Heart and Soul: Reconnecting with an old love

The current mood of depression has become persistent and contagious in a raging ongoing pandemic. At the individual level, we need to find the strength to deal with the daily emotional challenges of existence. We must purposely seek happiness in order to weather the current storm in our hearts and minds.

Rummaging through my long-forgotten, dusty books piled in dark corners of closets gave me a revelation about reconnecting with an old love. I could feel butterflies in my stomach and my heart racing. Many of the books looked worn, with chipped corners and some dog-eared pages. This treasure trove of books has meant a lot to me for over two dozen years.

After reaching a stage where there was a lack of spiritual resources to support myself against the restrictive pandemic situation, I decided to revert to my old love of reading. The joy of reading has been replaced by a life commitment to raise a family – grandchildren included. But the unpunished “vice” of reading turned into a cheerful, lifelong intoxication. It’s not dulled with age. It was just waiting for the right time and place to explode.

Focusing on the experiences of others helped dampen personal selfish, self-centered negativism while connecting with other spirits. Slowly but surely, the calming effect of selective reading secreted my being. Only then did I realize that the therapeutic, transformative experience was a solo journey of books waiting to be dusted off and explored.

This revival of preoccupying myself with dwelling on other people’s deliberations became a belief as an emotional survival tactic. On the plus side, an unprecedented pandemic and imposed domestic detention led me on a path of self-discovery and healing. I reconnected with my old love.

Currently, many of us live in stressful circumstances most of the time. It corrodes our soul with focus on the self. People need a short dose of escapism to overcome our negative thinking. Reading has proven to be a safe and productive substitute for strengthening not only the mind but the body as well.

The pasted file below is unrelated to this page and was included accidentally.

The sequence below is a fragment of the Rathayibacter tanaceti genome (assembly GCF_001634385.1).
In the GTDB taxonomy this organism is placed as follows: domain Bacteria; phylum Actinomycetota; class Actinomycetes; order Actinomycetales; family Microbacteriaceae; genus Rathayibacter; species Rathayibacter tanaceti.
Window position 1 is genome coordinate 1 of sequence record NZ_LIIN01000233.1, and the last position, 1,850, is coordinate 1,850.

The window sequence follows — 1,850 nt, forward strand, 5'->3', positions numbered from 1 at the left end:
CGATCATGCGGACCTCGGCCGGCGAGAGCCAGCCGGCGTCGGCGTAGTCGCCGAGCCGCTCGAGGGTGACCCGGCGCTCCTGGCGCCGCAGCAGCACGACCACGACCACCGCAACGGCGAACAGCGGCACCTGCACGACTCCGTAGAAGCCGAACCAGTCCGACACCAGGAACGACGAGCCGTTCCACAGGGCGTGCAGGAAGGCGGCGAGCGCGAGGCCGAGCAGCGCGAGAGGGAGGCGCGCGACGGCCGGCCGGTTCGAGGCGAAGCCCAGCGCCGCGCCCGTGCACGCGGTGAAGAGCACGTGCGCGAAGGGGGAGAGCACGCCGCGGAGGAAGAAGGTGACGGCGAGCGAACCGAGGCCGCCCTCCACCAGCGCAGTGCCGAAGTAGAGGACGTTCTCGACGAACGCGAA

The current need for social distancing is a great opportunity to seek solace in a good book in order to build our emotional connections with some characters. Reading provides a stable society during our solitary time. When we are overwhelmed by anxiety, loneliness, etc., and our access to people and activities is restricted, we need to resort to mindfulness to calm ourselves down. Delving into a good book (like any other activity of choice) is a great way to keep your feet on the ground.

For many of us, especially seniors, our love for books will continue unabated. This is an exaggeration. Like training the body, reading may have given our brains some training. However, the natural aging process will continue to lead to a decline in our capabilities. Whether or not it delayed the onset of dementia or Alzheimer’s disease, reading has kept many of us relatively healthy and happy.

Until I can see with my new plastic lens and still have a printed book in my hand with a slight tremor, I refuse to part with my old love.

However, when my eyesight or hearing deteriorates, I will accept audiobooks and say hello to hearing aids.

Until breath becomes air, I will forever be grateful to the numerous authors who have woven words and enchanted my heart and soul.

Thank you, my dear “old love”. My journey has paid off because you have been my constant companion for over half a century.

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